Sunday, January 15, 2012

Troy. B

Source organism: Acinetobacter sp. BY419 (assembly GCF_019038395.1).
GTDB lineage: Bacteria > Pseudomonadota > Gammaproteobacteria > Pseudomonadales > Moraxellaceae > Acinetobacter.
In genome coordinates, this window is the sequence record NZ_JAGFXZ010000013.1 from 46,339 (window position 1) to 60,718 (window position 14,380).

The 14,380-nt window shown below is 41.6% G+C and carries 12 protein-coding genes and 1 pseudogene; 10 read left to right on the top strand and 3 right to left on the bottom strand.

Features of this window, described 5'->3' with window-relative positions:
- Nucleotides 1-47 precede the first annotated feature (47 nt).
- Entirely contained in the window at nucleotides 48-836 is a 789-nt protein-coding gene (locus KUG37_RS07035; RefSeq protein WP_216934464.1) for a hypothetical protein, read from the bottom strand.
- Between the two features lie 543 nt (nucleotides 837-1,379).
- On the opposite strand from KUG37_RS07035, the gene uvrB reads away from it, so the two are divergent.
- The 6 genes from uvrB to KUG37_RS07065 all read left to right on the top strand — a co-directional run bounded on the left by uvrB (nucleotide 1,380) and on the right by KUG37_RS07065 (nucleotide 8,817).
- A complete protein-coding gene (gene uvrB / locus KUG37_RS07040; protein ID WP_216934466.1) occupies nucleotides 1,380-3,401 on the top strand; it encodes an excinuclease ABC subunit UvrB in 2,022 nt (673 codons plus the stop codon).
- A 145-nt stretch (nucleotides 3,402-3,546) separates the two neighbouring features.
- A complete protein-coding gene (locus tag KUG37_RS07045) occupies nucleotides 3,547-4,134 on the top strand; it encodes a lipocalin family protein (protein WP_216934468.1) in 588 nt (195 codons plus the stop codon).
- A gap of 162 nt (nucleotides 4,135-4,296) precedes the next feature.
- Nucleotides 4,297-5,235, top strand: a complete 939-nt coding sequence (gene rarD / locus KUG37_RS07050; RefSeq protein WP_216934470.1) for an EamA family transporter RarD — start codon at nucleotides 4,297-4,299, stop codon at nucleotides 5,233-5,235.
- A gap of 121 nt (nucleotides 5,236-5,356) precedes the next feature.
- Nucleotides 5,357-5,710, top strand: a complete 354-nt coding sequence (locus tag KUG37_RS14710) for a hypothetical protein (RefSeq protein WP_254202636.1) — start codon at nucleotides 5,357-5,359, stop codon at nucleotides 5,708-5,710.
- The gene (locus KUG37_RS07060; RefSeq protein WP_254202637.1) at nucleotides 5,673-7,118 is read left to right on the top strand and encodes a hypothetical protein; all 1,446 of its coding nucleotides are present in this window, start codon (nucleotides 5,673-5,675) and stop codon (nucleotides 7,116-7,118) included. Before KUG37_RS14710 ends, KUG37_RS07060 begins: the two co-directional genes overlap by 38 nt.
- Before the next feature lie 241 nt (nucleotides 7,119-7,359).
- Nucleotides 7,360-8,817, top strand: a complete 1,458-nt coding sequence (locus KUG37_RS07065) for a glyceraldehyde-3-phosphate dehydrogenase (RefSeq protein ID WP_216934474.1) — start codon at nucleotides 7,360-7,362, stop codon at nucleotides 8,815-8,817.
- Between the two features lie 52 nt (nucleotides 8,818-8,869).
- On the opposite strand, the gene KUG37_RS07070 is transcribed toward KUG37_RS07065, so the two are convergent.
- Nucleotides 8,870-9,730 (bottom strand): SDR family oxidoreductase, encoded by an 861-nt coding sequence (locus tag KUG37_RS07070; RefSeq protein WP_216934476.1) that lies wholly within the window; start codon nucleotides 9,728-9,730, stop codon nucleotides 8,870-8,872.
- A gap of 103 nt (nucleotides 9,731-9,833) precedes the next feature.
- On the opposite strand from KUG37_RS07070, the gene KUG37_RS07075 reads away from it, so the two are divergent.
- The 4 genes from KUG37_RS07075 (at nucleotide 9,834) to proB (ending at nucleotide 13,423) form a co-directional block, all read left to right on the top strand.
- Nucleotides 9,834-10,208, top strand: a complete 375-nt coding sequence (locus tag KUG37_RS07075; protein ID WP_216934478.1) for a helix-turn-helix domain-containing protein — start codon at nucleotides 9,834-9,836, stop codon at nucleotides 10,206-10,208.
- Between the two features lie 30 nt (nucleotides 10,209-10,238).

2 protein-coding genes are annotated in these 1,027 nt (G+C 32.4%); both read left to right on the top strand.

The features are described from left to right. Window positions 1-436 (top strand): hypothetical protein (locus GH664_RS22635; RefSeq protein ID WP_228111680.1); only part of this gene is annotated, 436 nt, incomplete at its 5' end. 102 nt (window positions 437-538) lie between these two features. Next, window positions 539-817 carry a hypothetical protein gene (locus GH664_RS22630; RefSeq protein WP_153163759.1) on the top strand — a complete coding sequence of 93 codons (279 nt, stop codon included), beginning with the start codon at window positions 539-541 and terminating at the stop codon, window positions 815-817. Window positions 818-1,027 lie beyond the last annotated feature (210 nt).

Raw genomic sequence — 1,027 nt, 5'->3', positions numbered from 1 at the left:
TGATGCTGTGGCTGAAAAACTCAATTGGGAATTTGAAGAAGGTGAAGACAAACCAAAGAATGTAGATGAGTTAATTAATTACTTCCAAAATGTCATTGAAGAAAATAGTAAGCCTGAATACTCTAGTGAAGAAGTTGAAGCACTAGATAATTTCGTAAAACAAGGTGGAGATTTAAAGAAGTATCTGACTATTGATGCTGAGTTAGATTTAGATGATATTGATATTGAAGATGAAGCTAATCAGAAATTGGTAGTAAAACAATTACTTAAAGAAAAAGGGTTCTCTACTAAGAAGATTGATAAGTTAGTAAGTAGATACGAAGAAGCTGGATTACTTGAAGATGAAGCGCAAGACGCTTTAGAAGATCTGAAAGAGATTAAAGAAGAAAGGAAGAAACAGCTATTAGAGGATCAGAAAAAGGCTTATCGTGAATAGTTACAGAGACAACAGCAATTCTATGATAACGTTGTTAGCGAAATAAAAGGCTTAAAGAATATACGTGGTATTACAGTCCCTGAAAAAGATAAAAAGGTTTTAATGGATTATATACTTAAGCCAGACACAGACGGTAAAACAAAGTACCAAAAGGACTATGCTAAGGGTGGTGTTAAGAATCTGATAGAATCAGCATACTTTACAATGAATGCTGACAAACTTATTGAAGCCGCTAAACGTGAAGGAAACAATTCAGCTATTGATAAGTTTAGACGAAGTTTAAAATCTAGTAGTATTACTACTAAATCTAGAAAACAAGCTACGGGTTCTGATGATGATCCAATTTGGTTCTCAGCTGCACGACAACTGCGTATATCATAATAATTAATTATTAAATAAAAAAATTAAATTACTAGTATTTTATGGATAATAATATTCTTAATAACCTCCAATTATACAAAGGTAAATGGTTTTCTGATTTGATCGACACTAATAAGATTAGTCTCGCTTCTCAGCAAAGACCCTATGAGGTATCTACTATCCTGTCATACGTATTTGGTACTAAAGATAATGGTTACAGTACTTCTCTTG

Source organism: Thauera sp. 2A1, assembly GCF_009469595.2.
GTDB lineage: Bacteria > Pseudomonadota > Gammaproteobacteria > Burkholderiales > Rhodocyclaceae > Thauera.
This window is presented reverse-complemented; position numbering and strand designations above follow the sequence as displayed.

Troy is clearly trying to be a great action movie, but it also attempts to reasonably follow The Iliad, and because that's such a great story, the film works. If you're unfamiliar with the story, the movie might come across as a surprise in that there's no army (the Greeks are fighting the Trojans) to root for, and no hero to truly side with. Like Homer's poem, the film presents all the main players as flawed individuals. Hector, the Trojan prince, is the most sympathetic. But one of the many failures of the film is that it doesn't show the mistakes made by Hector during the war, thus diminishing the moral complications of the final showdown between him and Achilles. It does however strongly emphasize his brother Paris as a weakling who acknowledges his cowardice and always tries to do the best thing. He's a strange character here because he makes such a rash decision early on (stealing Helen, the wife of a Spartan king), and then seems to try to redeem himself for the rest of the movie. Homer is less forgiving than Hollywood. Brad Pitt does a good job with the physical aspects of Achilles, but he comes up short in portraying his inner battles, though this could just as easily be attributed to the limitations of David Benioff's screenplay. From a narrative standpoint, the film is a mess, largely due to all the characters trying to get time around the massive battle sequences. 165 minutes is a long time, but not long enough for this material. Also, because The Iliad ends inconclusively (the rest of the Trojan war is related in The Odyssey), the film version completes the war (this is where the Trojan horse comes in) but does so in a hurried fashion. It's clearly just tacked on to satisfy the need for closure. The movie isn't a failure in dealing with the story and characters, but it struggles mightily. But it fares much better from a visual standpoint, which is where director Wolfgang Peterson puts most of his energy. The battles and the one-on-one combat are splendidly shot, more poetic than chaotic. The style incorporated by Peterson is more classical, avoiding the slow motion and CGI blood that give in to. I particularly enjoyed the showdown between Achilles and Hector, which rivaled the legendary sword dual from Rob Roy. As a whole the movie's quite good, but I feel the studio compromised Peterson's full vision, giving him a liberal running time that still couldn't cover this material. I hear the director's cut is closer to what this film was original meant to be.

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